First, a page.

Jake Wolfe’s review published on Letterboxd:
There are three Star Wars films so far that truly feel like nothing but the pure, honest vision of their directors, for "better" or "worse", in a way that nobody nor anything would have stopped: The Phantom Menace, The Force Awakens, and The Last Jedi.
In the case of The Last Jedi: Rian Johnson took a familiar and effectively wide-open field from JJ Abrams, and centered his follow-up on an essentially opposite concept to Abrams's. Whereas Abrams chose an easy, fun, and right-at-home recipe for his entry in the Saga, Johnson took that gift as permission to do something difficult, emotional, and uncomfortable; for the characters, but also for the audience.
Rian set out on this mission by following a crucial rule for Star Wars: the Hero's Journey. In Joseph Cambell's "Hero With a Thousand Faces"—which became the basis for the entire Skywalker Story—the story of most every hero of every story all over the world is boiled down to its core pattern (it is argued). Taking cues from George Lucas' reverence for this epic cycle of human storytelling, as well as Lucas' original plans for the Sequel Trilogy, Johnson embraced the Monomyth in a new, intentionally challenging way for our protagonists; yes, necessarily "subverting" certain legendary expectations in the telling.
We find that, as someone once put it (I wish I could remember who): the hippies failed to bring about lasting "peace and love" in our world, as idealistic as they were and as disappointing as that reality is. That means, in analogy, that Luke Skywalker may be a legend, but he also bears the burden of failure. Even he, the story's "first" hero, the eternal optimist, becomes old, experiences loss, and deals with devastating failure. That's uncomfortable for characters and audiences who grew up being inspired by his legend, but it's also because the mirror is being held up to our own faces.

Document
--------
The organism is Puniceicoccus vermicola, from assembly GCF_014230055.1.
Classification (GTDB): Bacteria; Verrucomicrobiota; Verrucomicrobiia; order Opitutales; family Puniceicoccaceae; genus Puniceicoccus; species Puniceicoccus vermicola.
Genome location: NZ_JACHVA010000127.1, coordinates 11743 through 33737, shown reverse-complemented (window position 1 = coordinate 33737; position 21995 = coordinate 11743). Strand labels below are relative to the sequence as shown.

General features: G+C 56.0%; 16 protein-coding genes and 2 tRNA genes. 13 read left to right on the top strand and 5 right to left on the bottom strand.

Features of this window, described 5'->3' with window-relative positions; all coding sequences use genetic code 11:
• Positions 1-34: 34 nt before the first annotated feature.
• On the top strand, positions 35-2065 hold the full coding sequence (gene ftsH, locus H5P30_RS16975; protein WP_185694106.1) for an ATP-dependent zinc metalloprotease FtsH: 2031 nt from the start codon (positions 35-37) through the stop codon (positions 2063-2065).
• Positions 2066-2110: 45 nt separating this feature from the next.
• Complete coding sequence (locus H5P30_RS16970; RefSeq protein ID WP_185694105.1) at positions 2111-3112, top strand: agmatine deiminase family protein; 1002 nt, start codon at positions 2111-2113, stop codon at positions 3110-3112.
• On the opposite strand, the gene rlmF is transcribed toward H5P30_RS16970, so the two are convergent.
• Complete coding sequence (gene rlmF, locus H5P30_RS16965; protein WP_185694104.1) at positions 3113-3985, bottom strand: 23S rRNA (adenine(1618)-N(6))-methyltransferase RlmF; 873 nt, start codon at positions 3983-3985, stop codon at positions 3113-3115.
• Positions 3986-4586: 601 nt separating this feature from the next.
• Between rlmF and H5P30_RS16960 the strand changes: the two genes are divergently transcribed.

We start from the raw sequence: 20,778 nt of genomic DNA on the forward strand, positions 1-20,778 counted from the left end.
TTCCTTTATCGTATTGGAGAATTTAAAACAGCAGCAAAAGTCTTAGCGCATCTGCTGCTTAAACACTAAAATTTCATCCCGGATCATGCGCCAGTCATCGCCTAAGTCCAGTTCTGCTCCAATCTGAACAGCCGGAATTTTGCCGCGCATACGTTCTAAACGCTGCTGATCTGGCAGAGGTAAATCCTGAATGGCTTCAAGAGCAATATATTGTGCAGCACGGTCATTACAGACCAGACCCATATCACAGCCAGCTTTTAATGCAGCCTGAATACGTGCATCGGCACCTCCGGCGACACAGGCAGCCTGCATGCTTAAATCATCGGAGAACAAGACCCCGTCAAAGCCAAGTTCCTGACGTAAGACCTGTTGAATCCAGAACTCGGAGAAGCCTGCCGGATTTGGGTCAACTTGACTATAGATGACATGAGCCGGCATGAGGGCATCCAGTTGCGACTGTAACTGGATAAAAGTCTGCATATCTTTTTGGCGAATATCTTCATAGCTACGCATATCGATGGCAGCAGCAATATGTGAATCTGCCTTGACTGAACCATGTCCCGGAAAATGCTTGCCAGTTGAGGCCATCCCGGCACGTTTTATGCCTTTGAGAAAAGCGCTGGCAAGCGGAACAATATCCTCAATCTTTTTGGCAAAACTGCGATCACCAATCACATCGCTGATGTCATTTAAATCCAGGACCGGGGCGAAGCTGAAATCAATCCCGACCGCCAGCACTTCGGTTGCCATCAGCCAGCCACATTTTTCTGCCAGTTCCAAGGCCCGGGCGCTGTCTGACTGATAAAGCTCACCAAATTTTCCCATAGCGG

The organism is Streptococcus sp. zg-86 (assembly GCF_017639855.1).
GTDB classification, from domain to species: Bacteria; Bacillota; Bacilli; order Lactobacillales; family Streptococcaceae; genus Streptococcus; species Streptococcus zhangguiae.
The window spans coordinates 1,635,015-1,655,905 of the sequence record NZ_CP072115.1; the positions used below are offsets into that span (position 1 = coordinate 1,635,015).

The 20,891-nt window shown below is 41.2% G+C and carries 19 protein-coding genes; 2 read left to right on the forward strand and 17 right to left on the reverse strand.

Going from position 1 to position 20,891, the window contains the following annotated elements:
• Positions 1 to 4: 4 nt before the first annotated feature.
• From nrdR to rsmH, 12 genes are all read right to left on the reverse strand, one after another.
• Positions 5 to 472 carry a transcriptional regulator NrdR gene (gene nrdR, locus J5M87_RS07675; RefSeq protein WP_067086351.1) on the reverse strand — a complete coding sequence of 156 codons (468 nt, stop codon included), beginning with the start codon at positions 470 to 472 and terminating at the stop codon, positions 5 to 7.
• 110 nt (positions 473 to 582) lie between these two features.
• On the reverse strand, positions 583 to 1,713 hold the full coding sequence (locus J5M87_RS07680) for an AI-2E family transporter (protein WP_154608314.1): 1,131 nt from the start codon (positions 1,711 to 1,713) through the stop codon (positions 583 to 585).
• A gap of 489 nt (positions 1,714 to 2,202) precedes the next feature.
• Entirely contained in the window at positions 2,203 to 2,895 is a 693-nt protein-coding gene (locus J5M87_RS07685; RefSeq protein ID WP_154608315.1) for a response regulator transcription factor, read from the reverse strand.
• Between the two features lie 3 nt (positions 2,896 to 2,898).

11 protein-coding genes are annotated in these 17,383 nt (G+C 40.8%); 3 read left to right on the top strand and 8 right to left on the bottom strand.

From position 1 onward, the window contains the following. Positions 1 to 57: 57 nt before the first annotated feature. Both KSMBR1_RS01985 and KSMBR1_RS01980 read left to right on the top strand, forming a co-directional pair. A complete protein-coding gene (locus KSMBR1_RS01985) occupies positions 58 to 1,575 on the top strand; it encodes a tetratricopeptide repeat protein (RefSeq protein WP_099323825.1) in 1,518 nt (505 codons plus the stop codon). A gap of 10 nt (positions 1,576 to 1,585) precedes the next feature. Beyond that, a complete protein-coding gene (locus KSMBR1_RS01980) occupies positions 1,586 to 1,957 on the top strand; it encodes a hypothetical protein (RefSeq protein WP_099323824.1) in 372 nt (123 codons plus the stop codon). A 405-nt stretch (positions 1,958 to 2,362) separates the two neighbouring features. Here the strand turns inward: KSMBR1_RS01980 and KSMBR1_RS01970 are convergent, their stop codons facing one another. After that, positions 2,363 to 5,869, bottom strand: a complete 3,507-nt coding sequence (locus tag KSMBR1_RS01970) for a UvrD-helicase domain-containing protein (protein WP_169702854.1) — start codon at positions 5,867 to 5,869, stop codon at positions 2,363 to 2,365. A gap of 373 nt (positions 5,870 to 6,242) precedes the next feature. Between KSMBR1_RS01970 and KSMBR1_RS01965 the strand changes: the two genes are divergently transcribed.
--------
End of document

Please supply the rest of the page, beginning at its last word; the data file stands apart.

That's not to pretend that the true message of the film is indeed to "let the past die", nor that "it's time for the Jedi to end", as Rey, Luke, and we, learn by the end of the film, despite what their respective outer and inner demons want them to think. On the contrary, we accept that the work is never done; we reject seemingly overwhelming failure and defeat; we pick up hope again; and we continue the fight. Because we ultimately do recognize and embrace those legends—flawed as they, like all of us, may be—for their power to inspire good.
It's worth noting how similar The Last Jedi is to Logan in so many of these regards, despite the difference in their receptions (which I would correlate to issues within fan culture).
New, fresh, and unique in honesty, difficulty, and visual storytelling, the truth of the story is well conveyed, to the point where it may at times be a challenge for us to wrestle with. In that, The Last Jedi is both very much in Star Wars' historical form, and very different in its forward movement... told as only Rian Johnson could.